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yerba mate

By Helen Ramoutsaki


So here I am,
in the middle of things
near a nondescript bush
trying to orientate myself
to a tea garden by a tea house
and the map is no use, this
is an unmarked zone, but for
the low-growing label,
Ilex paraguariensis, yerba mate,
prized as a beverage yet
brewing no flowery description,
its vague leaflets fading
like my recall of an ancestor
who once, perhaps, took a steam packet
to Paraguay and left a carved gourd
in our china cabinet, together with
a strange straining silver straw.
Too shy or modest to mingle with the
Wentworth wheat-patterned porcelain
and hollyhock-embroidered tea cosy,
it sat at the back behind glass —
low as the bush, I eyed its bulbous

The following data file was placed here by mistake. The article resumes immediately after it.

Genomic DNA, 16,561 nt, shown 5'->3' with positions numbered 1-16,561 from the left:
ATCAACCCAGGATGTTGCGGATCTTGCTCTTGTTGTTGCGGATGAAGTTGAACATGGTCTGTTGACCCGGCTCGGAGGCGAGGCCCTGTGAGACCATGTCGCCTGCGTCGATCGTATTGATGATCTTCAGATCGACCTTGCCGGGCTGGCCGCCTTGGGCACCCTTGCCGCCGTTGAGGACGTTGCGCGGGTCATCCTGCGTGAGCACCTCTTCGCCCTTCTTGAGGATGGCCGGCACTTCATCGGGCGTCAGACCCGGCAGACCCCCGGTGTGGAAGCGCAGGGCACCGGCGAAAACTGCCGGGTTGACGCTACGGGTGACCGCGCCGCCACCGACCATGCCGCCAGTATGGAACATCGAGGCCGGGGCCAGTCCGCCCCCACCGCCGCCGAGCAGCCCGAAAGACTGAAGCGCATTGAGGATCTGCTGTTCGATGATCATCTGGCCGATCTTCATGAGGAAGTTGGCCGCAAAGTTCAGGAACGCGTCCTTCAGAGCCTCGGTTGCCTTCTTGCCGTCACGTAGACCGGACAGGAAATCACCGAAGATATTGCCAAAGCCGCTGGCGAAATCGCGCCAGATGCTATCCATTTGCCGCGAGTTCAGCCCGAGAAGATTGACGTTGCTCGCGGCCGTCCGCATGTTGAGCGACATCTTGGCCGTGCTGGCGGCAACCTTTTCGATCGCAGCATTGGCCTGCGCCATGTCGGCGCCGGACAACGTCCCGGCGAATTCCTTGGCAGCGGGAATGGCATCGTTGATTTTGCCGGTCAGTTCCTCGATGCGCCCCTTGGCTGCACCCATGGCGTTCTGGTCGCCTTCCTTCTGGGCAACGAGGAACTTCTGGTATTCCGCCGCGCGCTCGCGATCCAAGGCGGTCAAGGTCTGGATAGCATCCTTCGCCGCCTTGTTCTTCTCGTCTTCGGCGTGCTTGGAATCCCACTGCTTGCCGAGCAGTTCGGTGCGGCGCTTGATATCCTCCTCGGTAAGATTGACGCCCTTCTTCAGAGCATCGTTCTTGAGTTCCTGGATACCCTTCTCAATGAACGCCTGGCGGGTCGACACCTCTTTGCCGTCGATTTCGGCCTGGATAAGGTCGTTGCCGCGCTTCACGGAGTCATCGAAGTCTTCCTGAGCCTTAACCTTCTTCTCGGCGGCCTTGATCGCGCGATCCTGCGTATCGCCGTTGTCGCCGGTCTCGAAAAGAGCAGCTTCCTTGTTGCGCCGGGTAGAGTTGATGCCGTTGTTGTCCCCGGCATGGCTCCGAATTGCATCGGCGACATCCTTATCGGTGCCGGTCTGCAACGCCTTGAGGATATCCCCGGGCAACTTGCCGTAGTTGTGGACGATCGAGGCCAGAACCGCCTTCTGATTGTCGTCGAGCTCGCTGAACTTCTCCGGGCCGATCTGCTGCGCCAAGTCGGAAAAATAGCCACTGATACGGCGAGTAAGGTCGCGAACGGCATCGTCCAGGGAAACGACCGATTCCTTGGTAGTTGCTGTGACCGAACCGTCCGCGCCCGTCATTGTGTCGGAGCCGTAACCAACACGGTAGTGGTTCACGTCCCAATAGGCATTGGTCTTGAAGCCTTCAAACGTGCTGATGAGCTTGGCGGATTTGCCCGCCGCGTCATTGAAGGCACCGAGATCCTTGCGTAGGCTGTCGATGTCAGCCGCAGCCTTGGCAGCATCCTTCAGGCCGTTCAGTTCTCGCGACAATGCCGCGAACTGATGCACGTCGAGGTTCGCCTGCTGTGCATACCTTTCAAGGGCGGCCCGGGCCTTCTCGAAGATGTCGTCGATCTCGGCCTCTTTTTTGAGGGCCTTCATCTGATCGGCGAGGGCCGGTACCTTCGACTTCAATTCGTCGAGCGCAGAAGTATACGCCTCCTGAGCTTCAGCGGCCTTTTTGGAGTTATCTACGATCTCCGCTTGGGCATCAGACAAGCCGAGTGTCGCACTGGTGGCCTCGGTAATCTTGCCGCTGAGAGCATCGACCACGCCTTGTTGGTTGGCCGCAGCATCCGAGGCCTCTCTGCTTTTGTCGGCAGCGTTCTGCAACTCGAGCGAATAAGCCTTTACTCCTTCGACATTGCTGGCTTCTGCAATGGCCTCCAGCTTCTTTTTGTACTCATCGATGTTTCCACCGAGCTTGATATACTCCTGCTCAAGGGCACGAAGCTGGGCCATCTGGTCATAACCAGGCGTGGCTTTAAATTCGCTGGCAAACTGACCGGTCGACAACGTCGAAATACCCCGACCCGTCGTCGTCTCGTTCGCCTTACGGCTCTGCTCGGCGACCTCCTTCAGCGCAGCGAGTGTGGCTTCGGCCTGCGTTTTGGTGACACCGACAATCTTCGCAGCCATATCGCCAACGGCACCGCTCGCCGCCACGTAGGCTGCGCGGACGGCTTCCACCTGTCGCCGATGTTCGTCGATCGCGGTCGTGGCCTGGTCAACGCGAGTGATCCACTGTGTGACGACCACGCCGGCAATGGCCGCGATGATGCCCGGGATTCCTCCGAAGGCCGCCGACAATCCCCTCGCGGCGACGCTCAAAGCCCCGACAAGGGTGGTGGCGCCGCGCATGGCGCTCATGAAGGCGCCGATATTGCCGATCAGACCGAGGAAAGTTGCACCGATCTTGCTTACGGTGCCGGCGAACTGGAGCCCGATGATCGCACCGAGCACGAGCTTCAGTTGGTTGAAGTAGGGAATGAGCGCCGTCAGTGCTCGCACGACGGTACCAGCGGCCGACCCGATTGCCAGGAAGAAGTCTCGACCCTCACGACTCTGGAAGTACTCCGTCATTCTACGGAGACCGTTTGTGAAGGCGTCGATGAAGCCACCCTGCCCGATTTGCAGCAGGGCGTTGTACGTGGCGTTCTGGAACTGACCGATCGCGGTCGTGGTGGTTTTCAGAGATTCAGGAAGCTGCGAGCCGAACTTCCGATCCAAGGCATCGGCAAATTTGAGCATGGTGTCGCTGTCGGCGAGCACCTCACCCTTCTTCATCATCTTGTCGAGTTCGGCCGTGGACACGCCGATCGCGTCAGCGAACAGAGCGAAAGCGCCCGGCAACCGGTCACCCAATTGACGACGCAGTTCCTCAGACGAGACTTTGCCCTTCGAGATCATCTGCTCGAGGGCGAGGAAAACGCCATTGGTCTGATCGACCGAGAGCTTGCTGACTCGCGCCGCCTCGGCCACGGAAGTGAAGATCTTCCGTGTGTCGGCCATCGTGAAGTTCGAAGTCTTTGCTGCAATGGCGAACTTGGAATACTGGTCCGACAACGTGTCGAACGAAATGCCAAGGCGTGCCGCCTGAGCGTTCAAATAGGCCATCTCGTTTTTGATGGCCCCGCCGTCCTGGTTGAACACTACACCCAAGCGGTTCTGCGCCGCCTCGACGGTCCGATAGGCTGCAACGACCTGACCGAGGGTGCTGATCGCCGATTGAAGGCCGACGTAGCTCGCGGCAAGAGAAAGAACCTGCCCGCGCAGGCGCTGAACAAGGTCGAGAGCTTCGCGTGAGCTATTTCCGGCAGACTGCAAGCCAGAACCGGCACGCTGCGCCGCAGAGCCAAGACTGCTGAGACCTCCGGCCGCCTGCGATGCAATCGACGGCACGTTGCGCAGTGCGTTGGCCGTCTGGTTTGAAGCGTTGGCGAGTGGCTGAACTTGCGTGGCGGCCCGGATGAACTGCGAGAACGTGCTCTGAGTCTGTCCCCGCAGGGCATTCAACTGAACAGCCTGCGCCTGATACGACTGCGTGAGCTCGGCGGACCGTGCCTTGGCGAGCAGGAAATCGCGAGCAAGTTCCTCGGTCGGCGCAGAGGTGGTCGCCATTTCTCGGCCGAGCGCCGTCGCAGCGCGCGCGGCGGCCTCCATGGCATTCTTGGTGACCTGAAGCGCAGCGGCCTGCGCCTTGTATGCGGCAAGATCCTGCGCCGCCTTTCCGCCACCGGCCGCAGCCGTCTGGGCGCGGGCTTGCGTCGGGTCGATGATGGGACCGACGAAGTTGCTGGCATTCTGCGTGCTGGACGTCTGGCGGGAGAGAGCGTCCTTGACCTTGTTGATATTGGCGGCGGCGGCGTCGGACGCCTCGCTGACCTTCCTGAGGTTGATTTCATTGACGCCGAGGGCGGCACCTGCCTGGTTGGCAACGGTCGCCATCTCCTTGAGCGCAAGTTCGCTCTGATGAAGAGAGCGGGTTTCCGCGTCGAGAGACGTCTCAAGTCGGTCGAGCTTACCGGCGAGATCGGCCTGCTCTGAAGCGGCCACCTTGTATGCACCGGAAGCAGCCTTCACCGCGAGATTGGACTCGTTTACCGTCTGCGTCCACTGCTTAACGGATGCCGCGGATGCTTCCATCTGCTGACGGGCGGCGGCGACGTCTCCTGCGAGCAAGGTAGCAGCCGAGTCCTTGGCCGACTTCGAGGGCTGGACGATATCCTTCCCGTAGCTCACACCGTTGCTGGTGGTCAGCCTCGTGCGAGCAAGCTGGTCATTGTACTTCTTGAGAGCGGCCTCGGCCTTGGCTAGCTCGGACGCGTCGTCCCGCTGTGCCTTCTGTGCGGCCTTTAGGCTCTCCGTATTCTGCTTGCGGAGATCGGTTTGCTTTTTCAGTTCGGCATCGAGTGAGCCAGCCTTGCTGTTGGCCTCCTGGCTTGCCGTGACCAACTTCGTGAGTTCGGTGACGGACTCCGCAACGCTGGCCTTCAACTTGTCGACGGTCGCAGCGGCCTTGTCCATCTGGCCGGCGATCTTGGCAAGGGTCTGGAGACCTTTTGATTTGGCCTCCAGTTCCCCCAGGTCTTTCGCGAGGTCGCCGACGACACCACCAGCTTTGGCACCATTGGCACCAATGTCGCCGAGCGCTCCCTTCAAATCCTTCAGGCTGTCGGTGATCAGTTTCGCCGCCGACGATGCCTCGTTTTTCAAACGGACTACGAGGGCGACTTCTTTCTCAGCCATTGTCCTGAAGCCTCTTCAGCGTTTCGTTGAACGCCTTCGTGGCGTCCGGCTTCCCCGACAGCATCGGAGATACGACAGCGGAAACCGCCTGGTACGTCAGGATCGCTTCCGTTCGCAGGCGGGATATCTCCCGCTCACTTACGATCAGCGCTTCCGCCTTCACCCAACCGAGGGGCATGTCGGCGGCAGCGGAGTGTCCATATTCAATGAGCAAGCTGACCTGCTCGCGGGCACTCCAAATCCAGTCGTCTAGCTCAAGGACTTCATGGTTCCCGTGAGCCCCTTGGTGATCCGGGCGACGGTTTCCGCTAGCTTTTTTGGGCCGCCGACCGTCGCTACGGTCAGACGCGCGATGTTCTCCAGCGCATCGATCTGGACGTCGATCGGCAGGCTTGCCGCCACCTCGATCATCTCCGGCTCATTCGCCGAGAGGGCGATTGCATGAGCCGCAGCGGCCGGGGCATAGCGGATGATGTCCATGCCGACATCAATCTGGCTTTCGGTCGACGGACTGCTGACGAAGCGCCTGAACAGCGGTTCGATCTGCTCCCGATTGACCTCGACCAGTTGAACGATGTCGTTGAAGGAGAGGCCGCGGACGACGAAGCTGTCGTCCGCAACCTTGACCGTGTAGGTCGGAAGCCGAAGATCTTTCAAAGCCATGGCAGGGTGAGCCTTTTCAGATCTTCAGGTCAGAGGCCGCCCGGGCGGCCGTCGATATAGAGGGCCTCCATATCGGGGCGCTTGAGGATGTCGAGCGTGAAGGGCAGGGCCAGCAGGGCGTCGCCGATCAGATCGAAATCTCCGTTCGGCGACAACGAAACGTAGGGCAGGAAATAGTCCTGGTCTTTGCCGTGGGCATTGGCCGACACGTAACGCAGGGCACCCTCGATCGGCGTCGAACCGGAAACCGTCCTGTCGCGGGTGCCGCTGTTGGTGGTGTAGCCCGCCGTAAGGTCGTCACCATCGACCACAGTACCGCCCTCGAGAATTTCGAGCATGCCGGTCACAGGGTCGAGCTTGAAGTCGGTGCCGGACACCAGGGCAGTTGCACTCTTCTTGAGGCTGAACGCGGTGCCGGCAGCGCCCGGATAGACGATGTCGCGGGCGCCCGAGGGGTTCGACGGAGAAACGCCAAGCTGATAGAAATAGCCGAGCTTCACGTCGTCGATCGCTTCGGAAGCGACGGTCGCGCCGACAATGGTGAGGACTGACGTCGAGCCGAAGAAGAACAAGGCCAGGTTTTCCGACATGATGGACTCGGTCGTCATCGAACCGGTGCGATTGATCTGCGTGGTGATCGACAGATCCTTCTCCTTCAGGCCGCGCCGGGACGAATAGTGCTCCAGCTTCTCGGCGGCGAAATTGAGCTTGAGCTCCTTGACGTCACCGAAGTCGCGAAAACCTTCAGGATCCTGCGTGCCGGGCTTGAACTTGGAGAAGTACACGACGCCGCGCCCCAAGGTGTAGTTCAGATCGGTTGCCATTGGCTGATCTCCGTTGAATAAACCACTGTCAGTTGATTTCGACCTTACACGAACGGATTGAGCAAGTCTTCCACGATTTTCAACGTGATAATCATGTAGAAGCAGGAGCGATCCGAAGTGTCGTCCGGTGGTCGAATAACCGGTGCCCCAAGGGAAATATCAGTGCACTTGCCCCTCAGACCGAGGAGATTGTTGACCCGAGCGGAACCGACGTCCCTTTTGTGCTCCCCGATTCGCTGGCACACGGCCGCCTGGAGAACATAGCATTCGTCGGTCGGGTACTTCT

glossy aubergine edges, carved white
a flourish of floral lemon-slices
a heart pistil, silvery slivers of leaves,
and, at base, the dimple that held
a long-dead flower, its colours
forgotten in the grey impression.
So here it is,
in the middle of things,
these wiry branches might fit
inside the cabinet, disembarked
from its container, spreading
its feet across my veranda,
door unlocked to an infusion of
tropical immigrants, compañeros
taking tea, our imported hollows
warmed with shredded twig and leaf,
seeped and sipped, passed from
palm to palm to palm,
companion planting beyond borders
or particularities of genus.
So here we are,
in the middle of things,
we have come a long way
to mingle our roots together
so far from home: shrub, gourd,
straw, yerba mate, mates and me.


This poem was created during a workshop with New Shoots: Cairns Botanic Gardens

Go to New Shoots Public Submissions's profile to read more poems